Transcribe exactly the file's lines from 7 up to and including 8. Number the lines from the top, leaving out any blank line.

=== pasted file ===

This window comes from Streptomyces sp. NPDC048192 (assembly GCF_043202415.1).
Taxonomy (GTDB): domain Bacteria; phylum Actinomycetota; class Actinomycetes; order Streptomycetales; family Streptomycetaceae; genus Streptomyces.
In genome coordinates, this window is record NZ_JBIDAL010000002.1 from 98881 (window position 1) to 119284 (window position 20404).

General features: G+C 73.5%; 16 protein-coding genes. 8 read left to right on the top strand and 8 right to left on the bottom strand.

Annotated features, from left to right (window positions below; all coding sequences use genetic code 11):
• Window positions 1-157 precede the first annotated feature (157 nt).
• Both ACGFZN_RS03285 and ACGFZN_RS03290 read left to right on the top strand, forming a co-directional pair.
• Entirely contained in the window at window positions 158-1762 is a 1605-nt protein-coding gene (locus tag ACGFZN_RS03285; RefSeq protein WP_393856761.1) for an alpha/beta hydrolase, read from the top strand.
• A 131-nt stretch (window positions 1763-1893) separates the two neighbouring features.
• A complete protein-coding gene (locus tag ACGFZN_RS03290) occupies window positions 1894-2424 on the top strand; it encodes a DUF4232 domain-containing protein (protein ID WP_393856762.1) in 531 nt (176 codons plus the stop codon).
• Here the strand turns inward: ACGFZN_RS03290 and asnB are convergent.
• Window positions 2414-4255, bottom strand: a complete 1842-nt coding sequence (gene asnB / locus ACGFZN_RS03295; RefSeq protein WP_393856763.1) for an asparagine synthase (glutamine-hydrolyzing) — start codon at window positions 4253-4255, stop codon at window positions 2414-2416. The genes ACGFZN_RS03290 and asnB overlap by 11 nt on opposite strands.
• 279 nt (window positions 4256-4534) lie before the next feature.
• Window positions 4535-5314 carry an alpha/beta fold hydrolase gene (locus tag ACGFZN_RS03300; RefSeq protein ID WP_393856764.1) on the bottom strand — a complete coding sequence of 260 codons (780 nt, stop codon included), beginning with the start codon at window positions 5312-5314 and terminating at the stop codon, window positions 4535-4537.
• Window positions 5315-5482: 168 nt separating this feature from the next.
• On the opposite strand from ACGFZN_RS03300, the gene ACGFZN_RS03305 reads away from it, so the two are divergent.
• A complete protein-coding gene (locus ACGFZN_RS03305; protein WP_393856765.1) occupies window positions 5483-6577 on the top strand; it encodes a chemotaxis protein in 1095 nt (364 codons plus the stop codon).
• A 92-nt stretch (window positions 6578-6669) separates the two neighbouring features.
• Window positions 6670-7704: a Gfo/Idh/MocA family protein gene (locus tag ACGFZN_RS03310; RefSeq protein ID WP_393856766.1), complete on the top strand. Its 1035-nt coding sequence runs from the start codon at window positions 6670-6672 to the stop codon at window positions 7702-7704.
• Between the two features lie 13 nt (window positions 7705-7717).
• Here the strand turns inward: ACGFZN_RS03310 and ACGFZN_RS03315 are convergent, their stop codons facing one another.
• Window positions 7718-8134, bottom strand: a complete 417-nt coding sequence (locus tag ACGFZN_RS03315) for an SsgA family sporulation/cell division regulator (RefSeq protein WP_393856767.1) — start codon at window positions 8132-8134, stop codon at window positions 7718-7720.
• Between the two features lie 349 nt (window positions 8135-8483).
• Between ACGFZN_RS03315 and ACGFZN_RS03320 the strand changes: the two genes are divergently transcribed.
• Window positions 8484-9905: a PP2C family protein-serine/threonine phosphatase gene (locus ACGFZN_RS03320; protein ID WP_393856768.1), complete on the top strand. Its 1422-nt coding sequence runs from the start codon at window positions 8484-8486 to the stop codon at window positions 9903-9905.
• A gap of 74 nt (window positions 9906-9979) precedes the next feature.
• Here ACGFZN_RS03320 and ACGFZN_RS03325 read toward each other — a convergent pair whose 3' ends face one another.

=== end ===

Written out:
• Both ACGFZN_RS03285 and ACGFZN_RS03290 read left to right on the top strand, forming a co-directional pair.
• Entirely contained in the window at window positions 158-1762 is a 1605-nt protein-coding gene (locus tag ACGFZN_RS03285; RefSeq protein WP_393856761.1) for an alpha/beta hydrolase, read from the top strand.